The problem is that the crisis years have seen a downward trend in the share of personal loans in bank credit, with the ratio placed at a lower though significant 17.6 per cent in the financial year ending March 2012. Clearly, Finance Minister Chidambaram sees in this an opportunity. If the ratio can be restored to and taken beyond its previous peak, he seems to think, demand would grow and the downturn in growth can be reversed.
That, however, ignores the factors underlying the slide in the retail credit to gross credit ratio. Part of the reason for that slide was recognition in different quarters of the unsustainability of the rapid rise in exposure of the Indian banking sector to the retail segment and the dangers thereof. The crisis in the West only encouraged the regulator to act in this area. To quote the Reserve Bank of India: ”Housing loans constitute around half of the total personal loans in India and as a result a boom and bust in the housing market can affect quality of assets. The build-up of systemic risk in this area in India was avoided mainly due to implementation of macroprudential policy by the Reserve Bank like changing the risk weights for loans to real estate. “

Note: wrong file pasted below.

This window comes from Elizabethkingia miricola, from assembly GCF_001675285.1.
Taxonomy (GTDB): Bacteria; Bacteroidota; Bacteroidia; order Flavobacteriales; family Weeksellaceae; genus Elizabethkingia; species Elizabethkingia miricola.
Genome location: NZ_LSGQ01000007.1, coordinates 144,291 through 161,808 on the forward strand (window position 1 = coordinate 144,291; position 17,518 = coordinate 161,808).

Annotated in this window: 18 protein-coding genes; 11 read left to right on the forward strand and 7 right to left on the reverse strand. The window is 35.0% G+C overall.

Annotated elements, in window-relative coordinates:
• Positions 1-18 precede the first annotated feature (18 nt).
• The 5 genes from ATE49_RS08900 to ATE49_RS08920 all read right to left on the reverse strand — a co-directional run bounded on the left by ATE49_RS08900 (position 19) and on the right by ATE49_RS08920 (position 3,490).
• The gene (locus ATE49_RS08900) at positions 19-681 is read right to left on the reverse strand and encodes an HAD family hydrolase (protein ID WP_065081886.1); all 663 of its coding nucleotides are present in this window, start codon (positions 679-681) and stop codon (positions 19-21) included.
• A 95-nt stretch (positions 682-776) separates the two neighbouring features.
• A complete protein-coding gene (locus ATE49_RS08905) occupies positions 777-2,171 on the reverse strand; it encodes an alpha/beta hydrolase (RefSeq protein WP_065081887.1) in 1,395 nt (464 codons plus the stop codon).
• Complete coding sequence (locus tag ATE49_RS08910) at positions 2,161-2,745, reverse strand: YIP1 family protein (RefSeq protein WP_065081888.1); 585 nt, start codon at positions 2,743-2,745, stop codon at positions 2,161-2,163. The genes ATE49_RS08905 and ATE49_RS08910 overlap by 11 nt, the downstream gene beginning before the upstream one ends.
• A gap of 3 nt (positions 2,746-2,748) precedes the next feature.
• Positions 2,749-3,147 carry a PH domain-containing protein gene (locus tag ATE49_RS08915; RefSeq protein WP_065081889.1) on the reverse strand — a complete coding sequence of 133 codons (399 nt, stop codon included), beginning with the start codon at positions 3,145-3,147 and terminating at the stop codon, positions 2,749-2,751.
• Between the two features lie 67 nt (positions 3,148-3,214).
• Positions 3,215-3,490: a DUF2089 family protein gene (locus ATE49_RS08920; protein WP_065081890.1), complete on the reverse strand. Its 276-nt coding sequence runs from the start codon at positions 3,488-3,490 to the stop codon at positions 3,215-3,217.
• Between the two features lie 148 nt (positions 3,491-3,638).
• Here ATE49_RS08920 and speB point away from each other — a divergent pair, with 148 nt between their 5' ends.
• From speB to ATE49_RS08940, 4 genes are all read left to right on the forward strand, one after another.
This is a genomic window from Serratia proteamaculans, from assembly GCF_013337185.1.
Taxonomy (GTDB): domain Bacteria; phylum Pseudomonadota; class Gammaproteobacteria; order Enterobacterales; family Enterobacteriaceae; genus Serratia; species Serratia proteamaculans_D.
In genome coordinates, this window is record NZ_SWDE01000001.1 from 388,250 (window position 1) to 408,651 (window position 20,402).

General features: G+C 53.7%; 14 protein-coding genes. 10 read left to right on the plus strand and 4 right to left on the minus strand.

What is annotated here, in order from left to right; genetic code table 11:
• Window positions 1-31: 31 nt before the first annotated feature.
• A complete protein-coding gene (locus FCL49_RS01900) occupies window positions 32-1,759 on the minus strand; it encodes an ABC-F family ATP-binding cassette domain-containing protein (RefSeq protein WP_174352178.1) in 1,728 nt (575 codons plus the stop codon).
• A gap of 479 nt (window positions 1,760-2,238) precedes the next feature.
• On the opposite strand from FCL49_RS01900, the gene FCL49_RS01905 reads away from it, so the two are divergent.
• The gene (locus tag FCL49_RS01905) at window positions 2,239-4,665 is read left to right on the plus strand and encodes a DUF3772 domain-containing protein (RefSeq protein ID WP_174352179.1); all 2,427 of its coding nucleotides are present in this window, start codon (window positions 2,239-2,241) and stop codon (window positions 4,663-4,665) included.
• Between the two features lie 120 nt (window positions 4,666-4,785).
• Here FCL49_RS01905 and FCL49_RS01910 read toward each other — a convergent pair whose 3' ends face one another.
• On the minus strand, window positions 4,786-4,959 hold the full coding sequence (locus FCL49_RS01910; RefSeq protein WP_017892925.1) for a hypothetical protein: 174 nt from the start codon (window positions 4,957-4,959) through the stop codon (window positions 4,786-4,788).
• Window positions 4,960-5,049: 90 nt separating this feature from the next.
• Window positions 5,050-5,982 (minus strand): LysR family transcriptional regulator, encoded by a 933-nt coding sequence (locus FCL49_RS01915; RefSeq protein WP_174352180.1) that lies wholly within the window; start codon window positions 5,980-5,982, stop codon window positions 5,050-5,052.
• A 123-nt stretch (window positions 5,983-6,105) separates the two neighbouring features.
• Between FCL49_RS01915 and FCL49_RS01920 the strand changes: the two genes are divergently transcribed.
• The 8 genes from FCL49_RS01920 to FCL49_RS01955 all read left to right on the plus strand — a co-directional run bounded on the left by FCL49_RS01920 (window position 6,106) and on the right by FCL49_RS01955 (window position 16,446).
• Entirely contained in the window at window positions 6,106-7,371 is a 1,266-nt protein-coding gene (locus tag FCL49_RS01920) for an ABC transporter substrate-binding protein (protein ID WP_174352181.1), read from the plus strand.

Besides the RBI’s intervention, the slide in credit to the retail segment was also the result of the recognition by the banks themselves (including some foreign banks) of the dangers of excess retail exposure. In its most recent Financial Stability Report released in June the RBI had flagged the evidence that besides the priority sector, the increase in gross NPAs for the year ending March 2012 was largely contributed by retail and real estate. Moreover, that problem appeared to be differentially distributed. “Expansion of credit to retail and real estate sectors accounted for the bulk of the growth in credit among the old private sector banks – a trend which would need to be carefully monitored, if sustained,” it noted. Thus, the central bank is not in favour of a runaway increase in retail credit. And the crisis in the developed world affords ample explanation as to why it is being cautious.
Given this background, the Finance Minister’s effort to use the banks as an instrument to reverse the growth downturn seems misplaced. He may be refraining from increasing public expenditure because of his own fiscal conservatism and his desire to convince financial markets that he can reduce the fiscal deficit on the central budget. That obviously limits his ability to deliver on the objective of reviving growth. But it is a bit cynical to try and achieve the latter objective by making the banks take on excessive credit risk. He should stick by the view that bank managements, including those in public sector banks, must be given their autonomy when deciding on their lending practices and the task of regulating them and influencing their behaviour must be left to the central bank.